It’s hard to see my father unhappy. He probably thinks that having a grandchild would cure him of his misery, just like when I was a kid, I thought all would be right in the world once I got a dog. If only life were so easy. I’m sure that if he had a grandchild, something else would be unfulfilled or worth complaining about. That’s the thing about unhappy people: they fail to really appreciate all the good things in their lives; rather, they just obsess over everything that is wrong. I feel sad that I have disappointed my parents and my family, but what can be done: I don’t want children, and this has been true since my early 20s.

    All I can do now is try to change my own actions and outlook to improve my own happiness. I am hopeful for 2016.

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  • Seeking and Accepting Help

    Among my many flaws, I am not good with old people. I’m sure none of you are surprised by this confession, given my long history of being an impatient beotch ass. This past year though, between my maternal grandparents, my in-laws, my own parents, and my aging Marty, I realize that I really am awful at taking care of fragile people and animals.

    I mean, it’s a known fact that my parents are neurotic and paranoid, that my father is an efficiency/accomplishment-obsessed control freak and my mother is a slow and illogical fearful person paralyzed by catastrophic thinking. Still, despite my knowledge of all this and our lifelong history together, every interaction with my parents remains a major struggle and test of my patience. My parents just always feel so damn preachy and naggy and micro-managey! Sadly, rather than our connection easing over time, the opposite seems to be happening. And now that my dad sighs and moans and groans all the fucking time, I grow even more frustrated. Was he this unhappy before? If so, he certainly had work to distract him for his misery. Now he stays somewhat busy, but he has more free time than before to wallow in self pity. Then my mother, being in a new place (Kaohsiung), could have used this opportunity to learn new things and become more empowered. But no. It makes me uncomfortable to see how much she relies on others for help.

    My bud K recently offered to drive Bubs and me to the airport. I mean, a tremendously thoughtful gesture, but we live 20 minutes from her, and our house is another 40 minutes to SFO. Doing the math, we’re talking a min of one hour each way, not to mention an early morning drive (leaving the house before 7) AND awful rush hour traffic on her way back south. To me, this is a huge inconvenience that’s easily avoided by grabbing a cab or self-parking. But maybe in big/close families, inconveniences just don’t deter you from seeking, offering, or receiving help?? In the past, I always felt like my family in Taiwan was way too involved, too intwined with each other’s lives. For example, before my parents got a place in Taipei, whenever they’d travel to the capital, they would stay with my cousin and her family in her small 2 BR house. In my mind, why not just get a damn hotel room so people aren’t squished? But no, my cousin insisted on having my parents stay with them for like weeks; Similarly, my parents preferred that level of accommodation. I always thought it was rather inappropriate and disruptive. And definitely, whenever they’d visit us in California, they would NEVER ever consider renting a car/taking a cab or staying at a hotel (no matter how small our space). I dunno: maybe it’s a cultural difference with respect to personal space? I find their self-imposed (artificial) lack of choice strange.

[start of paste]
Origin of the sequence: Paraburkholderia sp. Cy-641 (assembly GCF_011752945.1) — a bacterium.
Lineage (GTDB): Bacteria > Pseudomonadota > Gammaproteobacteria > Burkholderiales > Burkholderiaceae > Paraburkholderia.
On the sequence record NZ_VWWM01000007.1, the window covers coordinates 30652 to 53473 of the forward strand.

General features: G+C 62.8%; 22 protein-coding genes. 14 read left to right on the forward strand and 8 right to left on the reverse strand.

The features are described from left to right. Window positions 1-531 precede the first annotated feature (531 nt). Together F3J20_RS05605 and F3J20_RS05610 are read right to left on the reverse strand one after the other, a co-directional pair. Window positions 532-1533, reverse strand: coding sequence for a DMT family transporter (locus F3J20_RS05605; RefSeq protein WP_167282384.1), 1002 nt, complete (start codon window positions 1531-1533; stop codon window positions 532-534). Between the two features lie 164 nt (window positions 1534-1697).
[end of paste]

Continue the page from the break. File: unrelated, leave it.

So, what happens now is my aunts in Taiwan buy meats and produce from the farmers’ markets and deliver them to my mother. They have been doing this for months, and they live at least 30 min away. I mean, maybe I’m just being a Bay Area yuppie, but shit, isn’t there a grocery buying/delivery service for this? I dunno. Just seems excessive and personally, I would like to see my mother leave the house (I think my grandparents can be alone unchaperoned for a few hours) and run her own damn errands. Partly, all this help only reduces her own capability bc it enables her to be overly reliant. Anyway. Clearly, I have issues about “help.”